Through archival footage and interviews with her family, closest confidants and collaborators, Nina Simone comes to life again — still enigmatic but more easily understood — in the new documentary "What Happened, Miss Simone?" which premiered Thursday night at the Sundance Film Festival.
A classically trained pianist, accidental singer, passionate activist and often-lost soul, Nina Simone's many facets are illuminated in the film by director Liz Garbus, whose first film played at Sundance 16 years ago.
You don’t have to be middle-aged, or even an adult, to know songs like “Sherry,” “Big Girls Don’t Cry,” and “Walk Like a Man.” Sure, they’re ’60s-era hits by The Four Seasons, but they’ve become such pop culture fixtures that even youngsters who’ve never heard the name Frankie Valli could surely croon a few bars in his signature falsetto.
Lena Dunham dreams of the day when a man might say, "It's impossible to get into Hollywood. It's an old women's network."
The creative force behind HBO's "Girls" shared the stage with "The Mindy Project" creator Mindy Kaling, "Bridesmaids" star and co-writer Kristen Wiig and "Orange Is the New Black" show-runner Jenji Kohan for a discussion on women in Hollywood this past weekend at the Sundance Film Festival.
A century ago, on May 6, 1915, Kenosha found itself the birthplace of one of the greatest film directors of all time: Orson Welles.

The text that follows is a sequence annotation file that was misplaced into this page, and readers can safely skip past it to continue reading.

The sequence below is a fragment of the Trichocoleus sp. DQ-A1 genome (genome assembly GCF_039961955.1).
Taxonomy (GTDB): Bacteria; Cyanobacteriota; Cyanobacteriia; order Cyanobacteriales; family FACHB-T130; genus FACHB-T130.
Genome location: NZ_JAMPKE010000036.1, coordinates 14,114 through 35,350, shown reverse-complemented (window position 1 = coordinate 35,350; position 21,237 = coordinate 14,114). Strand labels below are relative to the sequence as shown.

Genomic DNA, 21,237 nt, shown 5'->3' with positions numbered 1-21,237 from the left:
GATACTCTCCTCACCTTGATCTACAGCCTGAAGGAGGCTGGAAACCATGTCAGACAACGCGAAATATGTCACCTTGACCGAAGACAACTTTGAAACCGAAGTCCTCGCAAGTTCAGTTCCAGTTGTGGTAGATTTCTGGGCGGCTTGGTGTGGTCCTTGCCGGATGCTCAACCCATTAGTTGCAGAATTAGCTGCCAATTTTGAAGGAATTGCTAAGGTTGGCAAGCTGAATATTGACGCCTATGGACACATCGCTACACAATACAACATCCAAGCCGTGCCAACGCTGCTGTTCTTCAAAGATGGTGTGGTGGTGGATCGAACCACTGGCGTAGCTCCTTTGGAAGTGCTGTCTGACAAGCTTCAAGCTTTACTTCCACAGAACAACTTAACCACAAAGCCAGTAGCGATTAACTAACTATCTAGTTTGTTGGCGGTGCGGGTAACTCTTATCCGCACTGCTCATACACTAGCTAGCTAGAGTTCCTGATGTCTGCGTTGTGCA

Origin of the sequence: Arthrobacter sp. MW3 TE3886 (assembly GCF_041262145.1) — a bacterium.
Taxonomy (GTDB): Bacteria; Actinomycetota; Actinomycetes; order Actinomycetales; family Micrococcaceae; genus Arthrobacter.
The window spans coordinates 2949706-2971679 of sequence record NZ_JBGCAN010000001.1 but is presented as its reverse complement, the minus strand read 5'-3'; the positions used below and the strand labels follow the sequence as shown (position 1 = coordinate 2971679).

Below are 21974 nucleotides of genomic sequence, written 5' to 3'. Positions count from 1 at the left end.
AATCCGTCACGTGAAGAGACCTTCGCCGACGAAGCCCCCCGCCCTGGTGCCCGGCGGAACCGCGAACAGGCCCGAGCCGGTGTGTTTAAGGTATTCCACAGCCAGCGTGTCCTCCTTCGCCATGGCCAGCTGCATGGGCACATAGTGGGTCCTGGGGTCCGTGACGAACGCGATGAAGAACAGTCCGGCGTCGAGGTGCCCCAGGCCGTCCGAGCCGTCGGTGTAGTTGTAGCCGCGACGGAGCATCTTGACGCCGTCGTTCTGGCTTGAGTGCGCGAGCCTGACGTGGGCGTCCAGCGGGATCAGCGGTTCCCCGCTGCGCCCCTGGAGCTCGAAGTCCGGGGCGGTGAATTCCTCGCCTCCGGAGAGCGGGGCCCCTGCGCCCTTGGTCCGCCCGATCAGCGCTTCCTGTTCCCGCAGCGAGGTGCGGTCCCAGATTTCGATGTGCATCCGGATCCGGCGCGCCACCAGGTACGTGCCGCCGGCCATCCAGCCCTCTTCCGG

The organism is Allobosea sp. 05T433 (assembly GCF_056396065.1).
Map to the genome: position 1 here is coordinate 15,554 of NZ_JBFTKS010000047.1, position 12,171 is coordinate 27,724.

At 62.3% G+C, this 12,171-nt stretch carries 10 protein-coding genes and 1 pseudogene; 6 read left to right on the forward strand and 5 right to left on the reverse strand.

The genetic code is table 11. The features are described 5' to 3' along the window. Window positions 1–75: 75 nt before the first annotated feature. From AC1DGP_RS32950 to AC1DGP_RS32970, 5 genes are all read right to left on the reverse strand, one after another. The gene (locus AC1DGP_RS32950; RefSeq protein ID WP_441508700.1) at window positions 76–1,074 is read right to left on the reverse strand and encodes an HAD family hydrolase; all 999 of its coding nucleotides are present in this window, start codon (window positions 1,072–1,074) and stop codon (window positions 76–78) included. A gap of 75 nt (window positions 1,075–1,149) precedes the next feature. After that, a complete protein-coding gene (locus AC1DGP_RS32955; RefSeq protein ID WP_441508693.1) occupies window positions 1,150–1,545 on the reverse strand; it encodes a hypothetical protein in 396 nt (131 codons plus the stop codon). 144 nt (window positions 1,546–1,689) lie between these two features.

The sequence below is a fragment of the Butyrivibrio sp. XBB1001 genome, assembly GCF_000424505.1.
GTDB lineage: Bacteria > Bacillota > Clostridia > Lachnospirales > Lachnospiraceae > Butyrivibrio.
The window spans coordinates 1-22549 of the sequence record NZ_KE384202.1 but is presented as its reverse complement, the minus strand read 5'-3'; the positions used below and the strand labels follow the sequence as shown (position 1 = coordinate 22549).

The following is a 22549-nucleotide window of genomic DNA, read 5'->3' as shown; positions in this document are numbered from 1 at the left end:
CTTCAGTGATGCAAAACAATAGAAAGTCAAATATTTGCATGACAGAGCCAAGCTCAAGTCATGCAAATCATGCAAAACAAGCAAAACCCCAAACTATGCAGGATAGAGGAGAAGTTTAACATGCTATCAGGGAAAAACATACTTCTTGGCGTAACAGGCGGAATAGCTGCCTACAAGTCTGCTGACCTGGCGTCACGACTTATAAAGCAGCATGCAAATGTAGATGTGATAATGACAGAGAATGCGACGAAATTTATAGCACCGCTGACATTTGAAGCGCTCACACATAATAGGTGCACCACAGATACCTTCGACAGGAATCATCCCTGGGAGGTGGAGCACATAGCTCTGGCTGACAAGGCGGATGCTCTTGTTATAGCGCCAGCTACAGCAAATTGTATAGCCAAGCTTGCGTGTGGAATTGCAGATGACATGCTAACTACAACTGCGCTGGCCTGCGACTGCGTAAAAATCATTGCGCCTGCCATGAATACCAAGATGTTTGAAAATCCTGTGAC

Let’s start with a plea.
Girls Like Us, the biopic about Joni Mitchell, Carly Simon and Carole King is in development, with Taylor Swift cast as Joni (could you die?). At the same time Beautiful: The Carole King Musical is currently running on Broadway. So what could be a better time for the SD Blu-ray release of Joni Mitchell’s Woman of Heart and Mind + Painting With Words and Music. Combining the 2003 PBS American Masters doc Woman of Heart and Mind with the 1998 CBC-produced concert film Painting With Words and Music on one Blu-ray would be inspired any time.
Fabienne Bullot knew she had found a city of kindred spirits when she left the 2013 Milwaukee Film Festival screening of Earth. The visiting assistant professor of French at UWM had been pleased, shortly after her arrival in Milwaukee, to learn Milwaukee Film would be screening Ukrainian film director Alexander Dovzhenko’s silent Soviet-era film about the process of collectivism, with live musical accompaniment by postrock band Group of the Altos. But she was more pleased when the film received a thunderous standing ovation.
The Interview is already assured of cinematic infamy. It will go down in history as the satire that provoked an authoritarian dictatorship, roiled Sony Pictures in a massive hacking attack and prompted new questions of cyber warfare, corporate risk-tasking and comedic audacity.
Neil Patrick Harris will host the 87th Oscar show live on ABC TV on Feb. 22, 2015.
Gay filmmaker Darren Stein takes us back to school with his campy and colorful new comedy G.B.F. This is familiar territory for Stein, who also directed Jawbreaker, the classic 1990s Mean Girls precursor.
G.B.F. (“gay best friend, for the uninitiated) cranks up the homo high school hi-jinx with a story about an unintentional outing and the resulting chaos that ensues. Narrator Tanner (Michael J. Willett) transforms from invisible man on campus to the dude in demand as he navigates the choppy waters of the high school shark tank.